More highlights
Zao Wou-ki reached another pinnacle of his career in the 1960s. It was a period when his abstract work won positive acclaim from several international art critics, with a deluge of invitations from art museums offering to exhibit his paintings. 10.1.68 (est. HK$25 – 35 million) was the most spectacular of Zao’s works on display at his solo exhibition in the San Francisco Museum of Modern Art in 1968. Contrary to his usual practice of using similar colour schemes, he boldly employs highly contrasting bluish-green and orange-red hues here, pitting them against each other on the same canvas. Under his forceful brushstrokes, an abstract space comes into being, which conjures a sense of resurrection on heaven and earth and is infused with a soaring spirit that leaves viewers captivated. Fibre-like black lines seem to vibrate on the painting at different frequencies, underlining the artist’s passion for life and inviting viewers to join with him in celebration. Preserved in excellent conditions in a private collection for over two decades, the painting’s debut in the market offers collectors a rare opportunity.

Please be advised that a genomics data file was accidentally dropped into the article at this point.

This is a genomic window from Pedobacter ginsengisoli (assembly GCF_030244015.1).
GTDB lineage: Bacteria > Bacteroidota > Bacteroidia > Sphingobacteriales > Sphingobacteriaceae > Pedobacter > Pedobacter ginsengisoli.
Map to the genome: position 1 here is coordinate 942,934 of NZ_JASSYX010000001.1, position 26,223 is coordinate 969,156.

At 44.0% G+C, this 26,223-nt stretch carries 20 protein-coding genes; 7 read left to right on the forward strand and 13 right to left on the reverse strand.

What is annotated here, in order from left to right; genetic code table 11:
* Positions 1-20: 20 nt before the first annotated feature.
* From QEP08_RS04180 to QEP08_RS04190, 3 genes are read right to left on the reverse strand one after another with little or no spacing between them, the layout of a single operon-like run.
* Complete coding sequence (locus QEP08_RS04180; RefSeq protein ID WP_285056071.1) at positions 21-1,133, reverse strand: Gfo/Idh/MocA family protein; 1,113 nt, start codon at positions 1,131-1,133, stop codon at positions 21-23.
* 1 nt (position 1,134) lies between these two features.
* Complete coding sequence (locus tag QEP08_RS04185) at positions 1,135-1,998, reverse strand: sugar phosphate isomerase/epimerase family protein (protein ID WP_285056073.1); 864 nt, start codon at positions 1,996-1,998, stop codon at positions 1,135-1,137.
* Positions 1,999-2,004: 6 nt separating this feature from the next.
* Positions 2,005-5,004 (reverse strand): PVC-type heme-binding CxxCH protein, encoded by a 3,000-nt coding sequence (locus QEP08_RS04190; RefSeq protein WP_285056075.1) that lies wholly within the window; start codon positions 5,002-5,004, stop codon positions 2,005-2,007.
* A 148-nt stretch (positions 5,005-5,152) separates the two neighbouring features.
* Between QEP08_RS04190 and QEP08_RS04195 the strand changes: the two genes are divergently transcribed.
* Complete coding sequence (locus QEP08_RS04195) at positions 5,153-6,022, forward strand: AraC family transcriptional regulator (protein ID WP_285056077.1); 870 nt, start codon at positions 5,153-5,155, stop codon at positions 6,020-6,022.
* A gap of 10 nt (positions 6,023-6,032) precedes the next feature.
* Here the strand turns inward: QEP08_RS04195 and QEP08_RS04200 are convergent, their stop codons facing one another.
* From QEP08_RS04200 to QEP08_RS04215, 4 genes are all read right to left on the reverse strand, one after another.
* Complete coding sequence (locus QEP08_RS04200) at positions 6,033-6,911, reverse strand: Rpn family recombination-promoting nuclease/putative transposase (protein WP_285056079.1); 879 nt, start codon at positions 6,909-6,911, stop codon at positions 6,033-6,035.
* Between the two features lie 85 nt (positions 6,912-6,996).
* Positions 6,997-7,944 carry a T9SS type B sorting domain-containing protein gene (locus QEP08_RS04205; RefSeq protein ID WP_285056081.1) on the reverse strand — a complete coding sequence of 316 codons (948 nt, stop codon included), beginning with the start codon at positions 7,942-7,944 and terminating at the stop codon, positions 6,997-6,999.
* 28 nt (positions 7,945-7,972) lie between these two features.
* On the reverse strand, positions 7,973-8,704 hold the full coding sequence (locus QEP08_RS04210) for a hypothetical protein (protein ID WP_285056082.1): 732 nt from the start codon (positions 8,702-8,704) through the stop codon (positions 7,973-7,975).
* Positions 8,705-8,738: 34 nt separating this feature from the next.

Another Zao Wou-ki’s masterpiece Vaque (est. HK$4.8 – 6.8 million) is highly representative of the “oracle-bones” phase of his career. It was inspired by a bull-fight he watched in Spain. Eschewing realism to embrace an approach of personalised symbolism, he draws heavily from a mix of Chinese calligraphy, oracle inscriptions and hieroglyphics, to produce dynamic lines and symbols in jet-black and dark blue hues. Dominating the upper half of the painting is a space contained by an indigo arc, which stands for a coliseum in which a female matador on horseback races around waving a cape to tame a raging bull. The dark blue outer fringe represents a cheering crowd of spectators. Employing shades of blue in progressive intensity, Zao creates an ethereal, dream-like and circular realm. This impression is reinforced by the Chinese character ‘whirlpool” written next to his signature behind the painting. Just like a whirlpool, the endless scenes of high passion in the coliseum end darkly in death, as this painting suggests.